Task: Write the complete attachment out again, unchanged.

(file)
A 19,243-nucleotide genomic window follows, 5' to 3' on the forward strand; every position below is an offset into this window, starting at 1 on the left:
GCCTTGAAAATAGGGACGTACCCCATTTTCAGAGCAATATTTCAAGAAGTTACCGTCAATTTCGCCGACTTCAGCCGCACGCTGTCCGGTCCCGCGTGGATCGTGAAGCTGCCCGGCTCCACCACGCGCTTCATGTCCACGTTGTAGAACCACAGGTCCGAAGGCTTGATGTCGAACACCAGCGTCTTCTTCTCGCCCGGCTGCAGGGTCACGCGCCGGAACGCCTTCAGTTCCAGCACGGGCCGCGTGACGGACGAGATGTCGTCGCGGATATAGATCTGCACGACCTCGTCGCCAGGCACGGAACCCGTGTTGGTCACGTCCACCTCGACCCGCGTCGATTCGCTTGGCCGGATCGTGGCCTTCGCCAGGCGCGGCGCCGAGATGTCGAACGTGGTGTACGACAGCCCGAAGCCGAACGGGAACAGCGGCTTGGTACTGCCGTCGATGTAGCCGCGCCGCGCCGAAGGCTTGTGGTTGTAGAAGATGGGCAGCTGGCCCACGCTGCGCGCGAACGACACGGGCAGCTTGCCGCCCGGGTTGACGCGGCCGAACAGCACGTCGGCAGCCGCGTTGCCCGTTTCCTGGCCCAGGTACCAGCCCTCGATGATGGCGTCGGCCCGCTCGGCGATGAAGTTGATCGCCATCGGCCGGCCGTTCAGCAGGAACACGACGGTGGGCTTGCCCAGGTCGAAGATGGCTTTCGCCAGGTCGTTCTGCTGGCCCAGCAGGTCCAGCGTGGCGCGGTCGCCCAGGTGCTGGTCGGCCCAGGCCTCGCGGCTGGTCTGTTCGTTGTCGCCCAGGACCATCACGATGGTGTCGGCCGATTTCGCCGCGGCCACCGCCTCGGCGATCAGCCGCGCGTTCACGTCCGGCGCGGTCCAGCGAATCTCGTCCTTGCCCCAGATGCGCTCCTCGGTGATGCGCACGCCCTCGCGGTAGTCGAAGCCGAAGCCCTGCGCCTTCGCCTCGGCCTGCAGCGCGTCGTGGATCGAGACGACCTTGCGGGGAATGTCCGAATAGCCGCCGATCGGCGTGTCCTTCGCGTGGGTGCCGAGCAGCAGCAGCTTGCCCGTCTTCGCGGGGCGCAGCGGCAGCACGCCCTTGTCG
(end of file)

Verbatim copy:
A 19,243-nucleotide genomic window follows, 5' to 3' on the forward strand; every position below is an offset into this window, starting at 1 on the left:
GCCTTGAAAATAGGGACGTACCCCATTTTCAGAGCAATATTTCAAGAAGTTACCGTCAATTTCGCCGACTTCAGCCGCACGCTGTCCGGTCCCGCGTGGATCGTGAAGCTGCCCGGCTCCACCACGCGCTTCATGTCCACGTTGTAGAACCACAGGTCCGAAGGCTTGATGTCGAACACCAGCGTCTTCTTCTCGCCCGGCTGCAGGGTCACGCGCCGGAACGCCTTCAGTTCCAGCACGGGCCGCGTGACGGACGAGATGTCGTCGCGGATATAGATCTGCACGACCTCGTCGCCAGGCACGGAACCCGTGTTGGTCACGTCCACCTCGACCCGCGTCGATTCGCTTGGCCGGATCGTGGCCTTCGCCAGGCGCGGCGCCGAGATGTCGAACGTGGTGTACGACAGCCCGAAGCCGAACGGGAACAGCGGCTTGGTACTGCCGTCGATGTAGCCGCGCCGCGCCGAAGGCTTGTGGTTGTAGAAGATGGGCAGCTGGCCCACGCTGCGCGCGAACGACACGGGCAGCTTGCCGCCCGGGTTGACGCGGCCGAACAGCACGTCGGCAGCCGCGTTGCCCGTTTCCTGGCCCAGGTACCAGCCCTCGATGATGGCGTCGGCCCGCTCGGCGATGAAGTTGATCGCCATCGGCCGGCCGTTCAGCAGGAACACGACGGTGGGCTTGCCCAGGTCGAAGATGGCTTTCGCCAGGTCGTTCTGCTGGCCCAGCAGGTCCAGCGTGGCGCGGTCGCCCAGGTGCTGGTCGGCCCAGGCCTCGCGGCTGGTCTGTTCGTTGTCGCCCAGGACCATCACGATGGTGTCGGCCGATTTCGCCGCGGCCACCGCCTCGGCGATCAGCCGCGCGTTCACGTCCGGCGCGGTCCAGCGAATCTCGTCCTTGCCCCAGATGCGCTCCTCGGTGATGCGCACGCCCTCGCGGTAGTCGAAGCCGAAGCCCTGCGCCTTCGCCTCGGCCTGCAGCGCGTCGTGGATCGAGACGACCTTGCGGGGAATGTCCGAATAGCCGCCGATCGGCGTGTCCTTCGCGTGGGTGCCGAGCAGCAGCAGCTTGCCCGTCTTCGCGGGGCGCAGCGGCAGCACGCCCTTGTCG